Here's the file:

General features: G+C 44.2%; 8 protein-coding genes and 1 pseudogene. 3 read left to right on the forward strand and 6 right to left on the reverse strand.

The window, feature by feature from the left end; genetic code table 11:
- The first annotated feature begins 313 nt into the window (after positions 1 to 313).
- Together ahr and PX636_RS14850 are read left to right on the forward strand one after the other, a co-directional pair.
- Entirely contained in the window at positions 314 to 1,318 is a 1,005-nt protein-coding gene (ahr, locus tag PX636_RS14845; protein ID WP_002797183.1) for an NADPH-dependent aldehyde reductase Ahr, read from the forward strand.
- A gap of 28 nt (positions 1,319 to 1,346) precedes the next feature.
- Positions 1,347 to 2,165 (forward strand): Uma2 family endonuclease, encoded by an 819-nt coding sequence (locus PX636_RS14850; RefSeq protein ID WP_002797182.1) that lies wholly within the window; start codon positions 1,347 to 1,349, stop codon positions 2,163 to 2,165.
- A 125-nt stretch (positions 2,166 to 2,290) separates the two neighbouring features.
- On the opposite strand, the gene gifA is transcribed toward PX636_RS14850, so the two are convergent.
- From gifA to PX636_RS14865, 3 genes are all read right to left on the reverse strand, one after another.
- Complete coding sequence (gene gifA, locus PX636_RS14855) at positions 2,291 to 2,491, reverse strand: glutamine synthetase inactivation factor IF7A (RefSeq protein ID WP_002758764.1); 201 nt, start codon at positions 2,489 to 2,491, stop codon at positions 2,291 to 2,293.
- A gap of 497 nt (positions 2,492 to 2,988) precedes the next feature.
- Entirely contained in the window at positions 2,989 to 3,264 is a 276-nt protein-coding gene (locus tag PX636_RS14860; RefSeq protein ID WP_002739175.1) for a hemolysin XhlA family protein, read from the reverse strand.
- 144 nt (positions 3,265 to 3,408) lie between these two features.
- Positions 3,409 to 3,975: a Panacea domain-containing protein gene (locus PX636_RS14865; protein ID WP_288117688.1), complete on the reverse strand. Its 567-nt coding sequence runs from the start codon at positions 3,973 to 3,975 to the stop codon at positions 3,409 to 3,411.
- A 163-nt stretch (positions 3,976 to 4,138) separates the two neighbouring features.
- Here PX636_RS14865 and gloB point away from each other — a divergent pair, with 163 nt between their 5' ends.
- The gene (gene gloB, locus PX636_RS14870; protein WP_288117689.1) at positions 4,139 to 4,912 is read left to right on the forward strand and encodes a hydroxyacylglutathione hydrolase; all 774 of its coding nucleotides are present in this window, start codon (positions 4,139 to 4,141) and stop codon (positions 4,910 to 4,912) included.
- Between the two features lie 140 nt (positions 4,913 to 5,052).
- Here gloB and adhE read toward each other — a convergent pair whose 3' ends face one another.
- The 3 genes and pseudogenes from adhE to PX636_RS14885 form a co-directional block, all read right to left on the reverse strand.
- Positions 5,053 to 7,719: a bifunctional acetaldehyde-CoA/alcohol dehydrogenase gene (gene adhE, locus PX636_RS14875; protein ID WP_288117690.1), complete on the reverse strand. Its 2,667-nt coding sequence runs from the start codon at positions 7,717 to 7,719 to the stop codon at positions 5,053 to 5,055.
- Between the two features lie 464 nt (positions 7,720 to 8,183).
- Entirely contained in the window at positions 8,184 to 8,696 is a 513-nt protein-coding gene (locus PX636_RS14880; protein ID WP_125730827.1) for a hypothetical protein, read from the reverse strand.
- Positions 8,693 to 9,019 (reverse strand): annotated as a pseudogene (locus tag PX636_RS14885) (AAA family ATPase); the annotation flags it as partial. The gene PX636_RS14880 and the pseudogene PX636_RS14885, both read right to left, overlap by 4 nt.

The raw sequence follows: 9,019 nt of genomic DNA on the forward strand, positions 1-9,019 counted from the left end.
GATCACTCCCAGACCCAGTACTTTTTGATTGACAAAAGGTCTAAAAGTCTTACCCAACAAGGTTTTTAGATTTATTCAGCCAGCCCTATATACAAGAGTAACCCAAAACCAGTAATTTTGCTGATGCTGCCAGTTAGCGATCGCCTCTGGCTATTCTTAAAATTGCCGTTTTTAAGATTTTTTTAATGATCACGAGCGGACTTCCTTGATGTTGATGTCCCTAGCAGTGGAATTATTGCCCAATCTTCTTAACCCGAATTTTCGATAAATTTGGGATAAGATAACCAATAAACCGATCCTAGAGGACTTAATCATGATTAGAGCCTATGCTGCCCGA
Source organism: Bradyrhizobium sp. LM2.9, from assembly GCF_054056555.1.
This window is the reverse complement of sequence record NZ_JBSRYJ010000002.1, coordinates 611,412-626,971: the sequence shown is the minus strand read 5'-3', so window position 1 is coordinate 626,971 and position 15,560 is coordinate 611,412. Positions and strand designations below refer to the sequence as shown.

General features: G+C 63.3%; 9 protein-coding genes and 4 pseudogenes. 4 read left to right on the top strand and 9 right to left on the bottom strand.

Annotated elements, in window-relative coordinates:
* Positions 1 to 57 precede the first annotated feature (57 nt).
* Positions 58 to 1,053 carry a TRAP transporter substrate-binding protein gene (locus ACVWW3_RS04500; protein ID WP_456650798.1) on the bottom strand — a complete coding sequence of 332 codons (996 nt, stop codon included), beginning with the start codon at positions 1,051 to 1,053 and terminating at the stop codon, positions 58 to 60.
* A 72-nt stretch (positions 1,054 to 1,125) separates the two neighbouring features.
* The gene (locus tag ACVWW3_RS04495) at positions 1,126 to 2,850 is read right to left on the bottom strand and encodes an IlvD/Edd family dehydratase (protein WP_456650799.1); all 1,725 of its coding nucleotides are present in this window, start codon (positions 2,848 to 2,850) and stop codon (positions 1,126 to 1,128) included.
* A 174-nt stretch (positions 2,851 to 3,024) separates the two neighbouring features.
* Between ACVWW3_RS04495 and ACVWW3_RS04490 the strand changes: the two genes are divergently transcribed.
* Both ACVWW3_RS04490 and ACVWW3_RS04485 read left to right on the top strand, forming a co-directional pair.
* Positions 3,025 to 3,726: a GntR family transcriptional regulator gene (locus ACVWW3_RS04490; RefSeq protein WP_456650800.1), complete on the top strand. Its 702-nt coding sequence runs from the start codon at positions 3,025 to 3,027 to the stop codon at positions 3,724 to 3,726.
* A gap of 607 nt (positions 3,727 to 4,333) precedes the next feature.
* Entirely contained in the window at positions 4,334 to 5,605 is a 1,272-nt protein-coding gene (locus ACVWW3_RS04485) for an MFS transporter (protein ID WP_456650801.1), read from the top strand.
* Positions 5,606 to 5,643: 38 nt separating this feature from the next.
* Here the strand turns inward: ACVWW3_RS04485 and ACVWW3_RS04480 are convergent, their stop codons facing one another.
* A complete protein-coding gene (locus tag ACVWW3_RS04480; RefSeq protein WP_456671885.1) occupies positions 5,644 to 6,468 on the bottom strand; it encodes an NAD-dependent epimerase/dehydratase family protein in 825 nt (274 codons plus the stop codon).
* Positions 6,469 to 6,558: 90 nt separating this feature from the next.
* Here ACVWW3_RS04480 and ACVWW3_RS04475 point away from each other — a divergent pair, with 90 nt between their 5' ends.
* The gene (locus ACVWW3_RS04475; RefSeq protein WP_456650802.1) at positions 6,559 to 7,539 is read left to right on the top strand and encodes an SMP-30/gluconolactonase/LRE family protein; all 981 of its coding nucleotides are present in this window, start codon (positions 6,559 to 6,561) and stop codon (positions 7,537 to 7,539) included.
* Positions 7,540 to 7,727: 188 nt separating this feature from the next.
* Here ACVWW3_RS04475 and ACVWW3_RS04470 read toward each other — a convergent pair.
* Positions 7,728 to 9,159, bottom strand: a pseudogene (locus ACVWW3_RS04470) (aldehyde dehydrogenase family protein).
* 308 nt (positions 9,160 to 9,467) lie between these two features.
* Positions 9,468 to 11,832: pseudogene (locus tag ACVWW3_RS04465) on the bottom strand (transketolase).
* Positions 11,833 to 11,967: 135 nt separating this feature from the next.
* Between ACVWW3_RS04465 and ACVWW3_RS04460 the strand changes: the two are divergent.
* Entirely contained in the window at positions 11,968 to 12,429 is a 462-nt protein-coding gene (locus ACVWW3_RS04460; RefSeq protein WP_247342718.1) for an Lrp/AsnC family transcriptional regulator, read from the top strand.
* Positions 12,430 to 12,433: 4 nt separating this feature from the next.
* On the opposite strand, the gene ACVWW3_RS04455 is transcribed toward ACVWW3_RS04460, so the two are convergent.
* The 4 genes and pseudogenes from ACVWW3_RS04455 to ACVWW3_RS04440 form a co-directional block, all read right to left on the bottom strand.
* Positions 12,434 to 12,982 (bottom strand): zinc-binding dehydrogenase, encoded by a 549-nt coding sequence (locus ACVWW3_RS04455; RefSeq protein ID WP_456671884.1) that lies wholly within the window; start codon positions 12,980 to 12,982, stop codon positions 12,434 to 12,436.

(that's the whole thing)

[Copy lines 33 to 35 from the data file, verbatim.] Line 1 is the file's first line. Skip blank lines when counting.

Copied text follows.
* Positions 58 to 1,053 carry a TRAP transporter substrate-binding protein gene (locus ACVWW3_RS04500; protein ID WP_456650798.1) on the bottom strand — a complete coding sequence of 332 codons (996 nt, stop codon included), beginning with the start codon at positions 1,051 to 1,053 and terminating at the stop codon, positions 58 to 60.
* A 72-nt stretch (positions 1,054 to 1,125) separates the two neighbouring features.
* The gene (locus tag ACVWW3_RS04495) at positions 1,126 to 2,850 is read right to left on the bottom strand and encodes an IlvD/Edd family dehydratase (protein WP_456650799.1); all 1,725 of its coding nucleotides are present in this window, start codon (positions 2,848 to 2,850) and stop codon (positions 1,126 to 1,128) included.